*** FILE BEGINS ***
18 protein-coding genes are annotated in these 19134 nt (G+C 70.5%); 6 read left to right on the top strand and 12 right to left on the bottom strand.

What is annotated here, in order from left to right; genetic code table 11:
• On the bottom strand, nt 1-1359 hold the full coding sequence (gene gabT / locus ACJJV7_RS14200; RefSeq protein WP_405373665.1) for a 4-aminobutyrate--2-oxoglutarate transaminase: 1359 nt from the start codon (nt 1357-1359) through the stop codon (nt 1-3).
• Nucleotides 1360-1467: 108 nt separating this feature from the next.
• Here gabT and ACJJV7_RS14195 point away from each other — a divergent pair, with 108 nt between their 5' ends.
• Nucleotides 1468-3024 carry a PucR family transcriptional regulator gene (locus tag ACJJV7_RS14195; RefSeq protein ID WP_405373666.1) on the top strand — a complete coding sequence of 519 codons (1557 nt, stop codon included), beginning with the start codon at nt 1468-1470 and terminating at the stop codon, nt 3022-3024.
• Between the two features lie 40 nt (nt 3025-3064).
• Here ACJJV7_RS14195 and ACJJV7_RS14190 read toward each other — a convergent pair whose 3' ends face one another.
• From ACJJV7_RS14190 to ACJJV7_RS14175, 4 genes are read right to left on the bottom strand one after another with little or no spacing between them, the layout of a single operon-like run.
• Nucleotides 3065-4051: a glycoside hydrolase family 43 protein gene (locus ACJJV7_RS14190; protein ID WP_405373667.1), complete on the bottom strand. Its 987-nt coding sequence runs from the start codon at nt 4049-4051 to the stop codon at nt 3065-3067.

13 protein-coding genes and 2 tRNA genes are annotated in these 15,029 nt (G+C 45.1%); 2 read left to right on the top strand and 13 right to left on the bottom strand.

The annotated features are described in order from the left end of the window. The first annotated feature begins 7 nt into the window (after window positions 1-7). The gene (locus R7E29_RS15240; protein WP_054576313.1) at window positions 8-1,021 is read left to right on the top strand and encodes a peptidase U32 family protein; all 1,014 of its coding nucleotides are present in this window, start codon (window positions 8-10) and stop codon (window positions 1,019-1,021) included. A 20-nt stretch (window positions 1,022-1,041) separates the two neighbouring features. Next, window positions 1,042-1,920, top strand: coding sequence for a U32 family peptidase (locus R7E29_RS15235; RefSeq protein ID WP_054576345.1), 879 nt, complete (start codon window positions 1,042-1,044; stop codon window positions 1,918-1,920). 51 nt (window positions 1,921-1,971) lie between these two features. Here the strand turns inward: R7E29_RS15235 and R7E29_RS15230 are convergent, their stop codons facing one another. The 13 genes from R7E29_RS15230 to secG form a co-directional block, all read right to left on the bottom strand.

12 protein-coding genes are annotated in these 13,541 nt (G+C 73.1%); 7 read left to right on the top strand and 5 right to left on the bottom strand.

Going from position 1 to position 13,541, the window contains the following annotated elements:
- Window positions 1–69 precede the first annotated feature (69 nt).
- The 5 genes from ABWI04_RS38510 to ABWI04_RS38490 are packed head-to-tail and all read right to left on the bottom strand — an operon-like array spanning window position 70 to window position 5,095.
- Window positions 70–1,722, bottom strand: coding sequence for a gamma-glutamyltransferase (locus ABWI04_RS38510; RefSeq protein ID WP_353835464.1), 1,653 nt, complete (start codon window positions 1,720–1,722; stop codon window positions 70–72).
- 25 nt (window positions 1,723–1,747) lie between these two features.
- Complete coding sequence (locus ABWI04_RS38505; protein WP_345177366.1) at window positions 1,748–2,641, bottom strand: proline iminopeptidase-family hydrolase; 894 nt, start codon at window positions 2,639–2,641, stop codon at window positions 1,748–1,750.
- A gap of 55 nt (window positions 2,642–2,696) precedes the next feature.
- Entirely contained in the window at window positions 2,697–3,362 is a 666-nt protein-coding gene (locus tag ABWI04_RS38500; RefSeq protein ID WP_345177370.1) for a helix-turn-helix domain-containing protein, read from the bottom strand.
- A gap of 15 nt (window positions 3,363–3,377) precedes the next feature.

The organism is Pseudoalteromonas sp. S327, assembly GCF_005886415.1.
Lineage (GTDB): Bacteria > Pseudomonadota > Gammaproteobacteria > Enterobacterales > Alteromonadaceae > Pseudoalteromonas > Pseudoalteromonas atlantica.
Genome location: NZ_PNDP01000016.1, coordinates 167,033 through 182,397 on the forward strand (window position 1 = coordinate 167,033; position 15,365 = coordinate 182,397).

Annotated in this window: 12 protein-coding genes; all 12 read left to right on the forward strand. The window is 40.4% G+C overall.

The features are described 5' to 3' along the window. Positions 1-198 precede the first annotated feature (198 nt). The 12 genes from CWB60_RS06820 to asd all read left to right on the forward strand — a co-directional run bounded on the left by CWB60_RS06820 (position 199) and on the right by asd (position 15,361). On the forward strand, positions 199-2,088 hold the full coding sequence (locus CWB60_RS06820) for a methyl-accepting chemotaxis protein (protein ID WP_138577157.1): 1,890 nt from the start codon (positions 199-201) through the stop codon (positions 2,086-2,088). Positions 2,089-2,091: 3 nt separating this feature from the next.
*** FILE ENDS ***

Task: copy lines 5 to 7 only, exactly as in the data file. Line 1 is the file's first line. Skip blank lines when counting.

• Here gabT and ACJJV7_RS14195 point away from each other — a divergent pair, with 108 nt between their 5' ends.
• Nucleotides 1468-3024 carry a PucR family transcriptional regulator gene (locus tag ACJJV7_RS14195; RefSeq protein ID WP_405373666.1) on the top strand — a complete coding sequence of 519 codons (1557 nt, stop codon included), beginning with the start codon at nt 1468-1470 and terminating at the stop codon, nt 3022-3024.
• Between the two features lie 40 nt (nt 3025-3064).